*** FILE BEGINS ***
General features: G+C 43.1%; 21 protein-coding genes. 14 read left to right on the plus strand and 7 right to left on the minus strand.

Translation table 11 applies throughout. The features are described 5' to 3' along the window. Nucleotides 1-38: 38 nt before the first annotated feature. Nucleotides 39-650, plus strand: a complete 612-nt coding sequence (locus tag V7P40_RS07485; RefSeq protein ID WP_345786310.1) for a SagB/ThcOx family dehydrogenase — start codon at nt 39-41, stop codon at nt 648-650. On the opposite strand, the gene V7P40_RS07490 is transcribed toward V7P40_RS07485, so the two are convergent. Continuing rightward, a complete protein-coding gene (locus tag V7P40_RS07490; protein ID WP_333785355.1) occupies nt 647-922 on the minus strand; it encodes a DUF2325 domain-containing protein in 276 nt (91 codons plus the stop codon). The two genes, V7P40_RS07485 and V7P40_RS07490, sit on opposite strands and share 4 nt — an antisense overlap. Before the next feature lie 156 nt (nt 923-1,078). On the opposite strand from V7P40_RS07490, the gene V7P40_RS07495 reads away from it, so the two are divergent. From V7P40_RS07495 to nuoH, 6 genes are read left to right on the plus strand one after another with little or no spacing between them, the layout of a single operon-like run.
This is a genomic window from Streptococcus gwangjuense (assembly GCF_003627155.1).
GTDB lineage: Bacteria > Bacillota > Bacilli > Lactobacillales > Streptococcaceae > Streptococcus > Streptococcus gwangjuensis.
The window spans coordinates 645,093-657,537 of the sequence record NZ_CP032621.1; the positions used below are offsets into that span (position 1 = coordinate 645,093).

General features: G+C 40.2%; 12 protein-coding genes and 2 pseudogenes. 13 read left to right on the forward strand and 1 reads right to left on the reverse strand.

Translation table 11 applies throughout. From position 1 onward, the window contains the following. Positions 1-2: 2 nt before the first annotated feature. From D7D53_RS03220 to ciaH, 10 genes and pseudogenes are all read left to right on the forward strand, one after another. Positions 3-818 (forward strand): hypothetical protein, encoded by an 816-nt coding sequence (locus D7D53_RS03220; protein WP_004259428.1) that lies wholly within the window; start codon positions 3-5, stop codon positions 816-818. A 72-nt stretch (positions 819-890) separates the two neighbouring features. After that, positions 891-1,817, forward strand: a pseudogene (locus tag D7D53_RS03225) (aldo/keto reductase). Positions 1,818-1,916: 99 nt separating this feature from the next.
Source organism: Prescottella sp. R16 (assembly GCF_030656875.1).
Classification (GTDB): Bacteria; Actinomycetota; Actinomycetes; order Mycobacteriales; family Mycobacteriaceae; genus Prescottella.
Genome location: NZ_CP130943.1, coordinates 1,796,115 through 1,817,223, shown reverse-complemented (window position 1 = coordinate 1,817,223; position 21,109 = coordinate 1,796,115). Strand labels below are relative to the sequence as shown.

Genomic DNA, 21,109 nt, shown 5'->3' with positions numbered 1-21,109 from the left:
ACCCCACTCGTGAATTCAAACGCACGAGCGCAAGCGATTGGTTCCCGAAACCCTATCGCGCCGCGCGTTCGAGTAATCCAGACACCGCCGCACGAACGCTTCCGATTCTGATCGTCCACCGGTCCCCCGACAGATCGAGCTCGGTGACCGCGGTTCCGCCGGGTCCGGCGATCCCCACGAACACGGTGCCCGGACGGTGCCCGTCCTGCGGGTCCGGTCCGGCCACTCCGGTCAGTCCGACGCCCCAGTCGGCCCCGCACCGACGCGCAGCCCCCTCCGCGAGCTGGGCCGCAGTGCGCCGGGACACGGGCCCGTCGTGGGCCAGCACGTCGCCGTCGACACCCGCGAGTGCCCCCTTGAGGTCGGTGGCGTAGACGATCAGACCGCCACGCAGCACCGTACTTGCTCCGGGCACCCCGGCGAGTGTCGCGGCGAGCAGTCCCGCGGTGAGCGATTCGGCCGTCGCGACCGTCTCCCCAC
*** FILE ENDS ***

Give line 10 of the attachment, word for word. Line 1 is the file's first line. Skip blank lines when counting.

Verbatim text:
Genome location: NZ_CP130943.1, coordinates 1,796,115 through 1,817,223, shown reverse-complemented (window position 1 = coordinate 1,817,223; position 21,109 = coordinate 1,796,115). Strand labels below are relative to the sequence as shown.